Care of the Patient with a Sleep Disorder

  • Thomas A. Johnson
  • James J. Deckert

Abstract

Sleep is a periodically recurring physiologic state of lessened responsiveness from which one can be readily awakened. Quality and quantity of sleep vary with age. Newborns sleep an average of 16 hours each day in randomly fragmented fashion. As an individual matures, sleep usually coalesces into a single prolonged nighttime period, with an average length of 7 to 8 hours in adults. A few individuals function well with as little as 4 hours per day, whereas others require 10 hours or more. Transition into older adulthood produces a gradual increase in total daily sleep time. By age 90 the average is nearly 9 hours per day. In addition, older adults often take longer to fall asleep, take daytime naps, experience more frequent awakenings, and spend less time in the deep states of sleep.1 A wide variety of disorders can interfere with normal sleep patterns.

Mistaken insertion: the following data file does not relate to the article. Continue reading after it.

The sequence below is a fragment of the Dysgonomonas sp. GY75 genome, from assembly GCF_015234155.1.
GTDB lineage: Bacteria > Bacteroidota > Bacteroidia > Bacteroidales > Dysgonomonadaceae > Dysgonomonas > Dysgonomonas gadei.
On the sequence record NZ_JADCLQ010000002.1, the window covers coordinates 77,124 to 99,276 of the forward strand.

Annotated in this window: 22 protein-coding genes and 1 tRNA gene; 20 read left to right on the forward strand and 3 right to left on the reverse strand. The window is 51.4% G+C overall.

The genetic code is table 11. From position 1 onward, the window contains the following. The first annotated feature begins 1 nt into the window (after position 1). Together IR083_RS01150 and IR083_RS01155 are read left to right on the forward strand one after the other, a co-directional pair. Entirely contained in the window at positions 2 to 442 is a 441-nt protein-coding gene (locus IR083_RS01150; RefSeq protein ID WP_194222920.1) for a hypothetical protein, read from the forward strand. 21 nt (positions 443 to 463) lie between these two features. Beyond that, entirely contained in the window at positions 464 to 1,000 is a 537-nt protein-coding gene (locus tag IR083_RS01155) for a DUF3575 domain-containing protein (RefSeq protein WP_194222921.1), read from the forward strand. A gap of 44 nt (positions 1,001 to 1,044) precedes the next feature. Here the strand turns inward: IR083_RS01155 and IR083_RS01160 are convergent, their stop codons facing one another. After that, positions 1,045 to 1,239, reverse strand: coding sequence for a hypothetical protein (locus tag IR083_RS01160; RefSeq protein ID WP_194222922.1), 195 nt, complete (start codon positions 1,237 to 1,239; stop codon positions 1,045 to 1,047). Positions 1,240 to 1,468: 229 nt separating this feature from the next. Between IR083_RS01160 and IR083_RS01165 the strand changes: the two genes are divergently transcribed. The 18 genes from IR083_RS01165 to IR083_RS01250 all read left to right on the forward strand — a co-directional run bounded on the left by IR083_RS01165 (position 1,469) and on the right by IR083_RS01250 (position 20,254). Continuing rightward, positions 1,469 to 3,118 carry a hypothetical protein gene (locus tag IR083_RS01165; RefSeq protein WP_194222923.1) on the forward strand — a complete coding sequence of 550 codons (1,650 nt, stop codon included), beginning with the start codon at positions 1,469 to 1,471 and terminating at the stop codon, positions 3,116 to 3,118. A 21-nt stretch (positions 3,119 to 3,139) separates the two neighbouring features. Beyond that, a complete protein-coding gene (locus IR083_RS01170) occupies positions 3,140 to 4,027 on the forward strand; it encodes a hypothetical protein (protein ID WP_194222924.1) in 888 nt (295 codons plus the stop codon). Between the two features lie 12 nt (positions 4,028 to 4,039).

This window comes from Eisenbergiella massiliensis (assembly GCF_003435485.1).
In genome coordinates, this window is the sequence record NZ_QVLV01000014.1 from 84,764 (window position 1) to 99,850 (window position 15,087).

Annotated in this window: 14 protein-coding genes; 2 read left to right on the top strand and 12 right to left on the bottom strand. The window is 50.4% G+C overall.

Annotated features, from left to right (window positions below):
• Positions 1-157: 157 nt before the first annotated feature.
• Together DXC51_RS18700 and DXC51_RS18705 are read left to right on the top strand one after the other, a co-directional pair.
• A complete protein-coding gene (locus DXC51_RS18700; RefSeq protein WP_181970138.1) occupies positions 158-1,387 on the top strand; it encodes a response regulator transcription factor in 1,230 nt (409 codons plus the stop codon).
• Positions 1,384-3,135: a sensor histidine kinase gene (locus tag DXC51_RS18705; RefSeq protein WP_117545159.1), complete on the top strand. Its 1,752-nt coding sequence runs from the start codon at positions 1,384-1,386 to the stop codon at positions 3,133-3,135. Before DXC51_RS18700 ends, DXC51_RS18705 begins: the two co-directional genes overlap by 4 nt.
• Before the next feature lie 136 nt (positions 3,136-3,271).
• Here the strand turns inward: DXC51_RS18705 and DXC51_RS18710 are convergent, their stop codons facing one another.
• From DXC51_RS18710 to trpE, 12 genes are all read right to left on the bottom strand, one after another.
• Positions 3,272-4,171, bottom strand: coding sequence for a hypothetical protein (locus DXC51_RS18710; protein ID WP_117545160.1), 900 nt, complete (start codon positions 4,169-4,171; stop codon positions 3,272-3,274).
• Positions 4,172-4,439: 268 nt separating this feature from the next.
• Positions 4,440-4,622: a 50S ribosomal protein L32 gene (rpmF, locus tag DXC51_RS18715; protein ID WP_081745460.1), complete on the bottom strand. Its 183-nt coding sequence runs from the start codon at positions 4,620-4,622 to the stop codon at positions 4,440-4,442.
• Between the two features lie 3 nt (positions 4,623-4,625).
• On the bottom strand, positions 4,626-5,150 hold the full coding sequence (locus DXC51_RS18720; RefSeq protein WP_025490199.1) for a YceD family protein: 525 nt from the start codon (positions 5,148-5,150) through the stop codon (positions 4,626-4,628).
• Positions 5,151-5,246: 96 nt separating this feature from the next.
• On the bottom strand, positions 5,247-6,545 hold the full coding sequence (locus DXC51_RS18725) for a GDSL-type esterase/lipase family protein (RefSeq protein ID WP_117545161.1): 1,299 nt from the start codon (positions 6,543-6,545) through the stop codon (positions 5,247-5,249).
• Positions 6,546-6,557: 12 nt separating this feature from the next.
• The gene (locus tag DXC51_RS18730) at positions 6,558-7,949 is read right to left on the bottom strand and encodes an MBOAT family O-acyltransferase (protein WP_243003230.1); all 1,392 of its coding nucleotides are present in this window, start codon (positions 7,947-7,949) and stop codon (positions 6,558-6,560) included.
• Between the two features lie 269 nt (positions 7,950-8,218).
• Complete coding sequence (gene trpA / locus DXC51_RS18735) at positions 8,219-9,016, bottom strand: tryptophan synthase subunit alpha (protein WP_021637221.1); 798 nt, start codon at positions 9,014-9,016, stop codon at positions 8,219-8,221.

Keywords

Obstructive Sleep Apnea Sleep Apnea Continuous Positive Airway Pressure Sleep Disorder Obstructive Sleep Apnea Syndrome 
These keywords were added by machine and not by the authors. This process is experimental and the keywords may be updated as the learning algorithm improves.

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Copyright information

© Springer Science+Business Media New York 1998

Authors and Affiliations

  • Thomas A. Johnson
  • James J. Deckert

There are no affiliations available

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